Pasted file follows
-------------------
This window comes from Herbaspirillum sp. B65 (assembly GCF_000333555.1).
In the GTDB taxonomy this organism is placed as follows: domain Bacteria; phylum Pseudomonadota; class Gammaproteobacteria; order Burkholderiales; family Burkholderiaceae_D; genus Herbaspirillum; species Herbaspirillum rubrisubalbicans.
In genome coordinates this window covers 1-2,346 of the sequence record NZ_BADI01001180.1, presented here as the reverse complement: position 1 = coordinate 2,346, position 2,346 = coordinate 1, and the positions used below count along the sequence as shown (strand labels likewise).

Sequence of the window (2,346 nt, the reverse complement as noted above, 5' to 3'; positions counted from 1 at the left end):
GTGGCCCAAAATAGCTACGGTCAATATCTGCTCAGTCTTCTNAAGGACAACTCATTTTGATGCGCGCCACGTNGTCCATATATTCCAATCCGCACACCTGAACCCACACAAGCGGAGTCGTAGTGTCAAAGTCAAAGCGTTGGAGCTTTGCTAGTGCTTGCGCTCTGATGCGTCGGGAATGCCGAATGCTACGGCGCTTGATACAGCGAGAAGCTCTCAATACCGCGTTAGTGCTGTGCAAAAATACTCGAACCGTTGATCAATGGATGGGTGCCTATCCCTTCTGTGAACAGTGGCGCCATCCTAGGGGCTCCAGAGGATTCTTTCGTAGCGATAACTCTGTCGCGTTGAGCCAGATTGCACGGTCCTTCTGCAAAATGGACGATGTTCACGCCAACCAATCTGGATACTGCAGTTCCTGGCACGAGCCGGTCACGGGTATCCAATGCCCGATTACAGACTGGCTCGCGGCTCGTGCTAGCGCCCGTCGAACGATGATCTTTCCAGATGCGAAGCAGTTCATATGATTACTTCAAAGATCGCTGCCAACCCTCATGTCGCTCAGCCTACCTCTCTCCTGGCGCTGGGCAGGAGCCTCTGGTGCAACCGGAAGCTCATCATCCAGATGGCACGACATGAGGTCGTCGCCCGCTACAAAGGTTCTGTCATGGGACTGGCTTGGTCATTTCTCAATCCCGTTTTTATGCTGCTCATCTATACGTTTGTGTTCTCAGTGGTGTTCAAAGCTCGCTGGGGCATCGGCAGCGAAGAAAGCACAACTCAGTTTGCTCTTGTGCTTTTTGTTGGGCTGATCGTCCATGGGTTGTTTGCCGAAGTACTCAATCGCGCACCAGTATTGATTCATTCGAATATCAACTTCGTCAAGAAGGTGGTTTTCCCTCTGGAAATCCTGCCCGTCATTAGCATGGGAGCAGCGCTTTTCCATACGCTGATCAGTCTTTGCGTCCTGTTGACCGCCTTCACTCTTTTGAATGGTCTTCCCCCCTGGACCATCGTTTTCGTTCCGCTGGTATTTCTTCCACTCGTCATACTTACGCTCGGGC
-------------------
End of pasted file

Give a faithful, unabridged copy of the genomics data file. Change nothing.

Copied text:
This window comes from Herbaspirillum sp. B65 (assembly GCF_000333555.1).
In the GTDB taxonomy this organism is placed as follows: domain Bacteria; phylum Pseudomonadota; class Gammaproteobacteria; order Burkholderiales; family Burkholderiaceae_D; genus Herbaspirillum; species Herbaspirillum rubrisubalbicans.
In genome coordinates this window covers 1-2,346 of the sequence record NZ_BADI01001180.1, presented here as the reverse complement: position 1 = coordinate 2,346, position 2,346 = coordinate 1, and the positions used below count along the sequence as shown (strand labels likewise).

Sequence of the window (2,346 nt, the reverse complement as noted above, 5' to 3'; positions counted from 1 at the left end):
GTGGCCCAAAATAGCTACGGTCAATATCTGCTCAGTCTTCTNAAGGACAACTCATTTTGATGCGCGCCACGTNGTCCATATATTCCAATCCGCACACCTGAACCCACACAAGCGGAGTCGTAGTGTCAAAGTCAAAGCGTTGGAGCTTTGCTAGTGCTTGCGCTCTGATGCGTCGGGAATGCCGAATGCTACGGCGCTTGATACAGCGAGAAGCTCTCAATACCGCGTTAGTGCTGTGCAAAAATACTCGAACCGTTGATCAATGGATGGGTGCCTATCCCTTCTGTGAACAGTGGCGCCATCCTAGGGGCTCCAGAGGATTCTTTCGTAGCGATAACTCTGTCGCGTTGAGCCAGATTGCACGGTCCTTCTGCAAAATGGACGATGTTCACGCCAACCAATCTGGATACTGCAGTTCCTGGCACGAGCCGGTCACGGGTATCCAATGCCCGATTACAGACTGGCTCGCGGCTCGTGCTAGCGCCCGTCGAACGATGATCTTTCCAGATGCGAAGCAGTTCATATGATTACTTCAAAGATCGCTGCCAACCCTCATGTCGCTCAGCCTACCTCTCTCCTGGCGCTGGGCAGGAGCCTCTGGTGCAACCGGAAGCTCATCATCCAGATGGCACGACATGAGGTCGTCGCCCGCTACAAAGGTTCTGTCATGGGACTGGCTTGGTCATTTCTCAATCCCGTTTTTATGCTGCTCATCTATACGTTTGTGTTCTCAGTGGTGTTCAAAGCTCGCTGGGGCATCGGCAGCGAAGAAAGCACAACTCAGTTTGCTCTTGTGCTTTTTGTTGGGCTGATCGTCCATGGGTTGTTTGCCGAAGTACTCAATCGCGCACCAGTATTGATTCATTCGAATATCAACTTCGTCAAGAAGGTGGTTTTCCCTCTGGAAATCCTGCCCGTCATTAGCATGGGAGCAGCGCTTTTCCATACGCTGATCAGTCTTTGCGTCCTGTTGACCGCCTTCACTCTTTTGAATGGTCTTCCCCCCTGGACCATCGTTTTCGTTCCGCTGGTATTTCTTCCACTCGTCATACTTACGCTCGGGC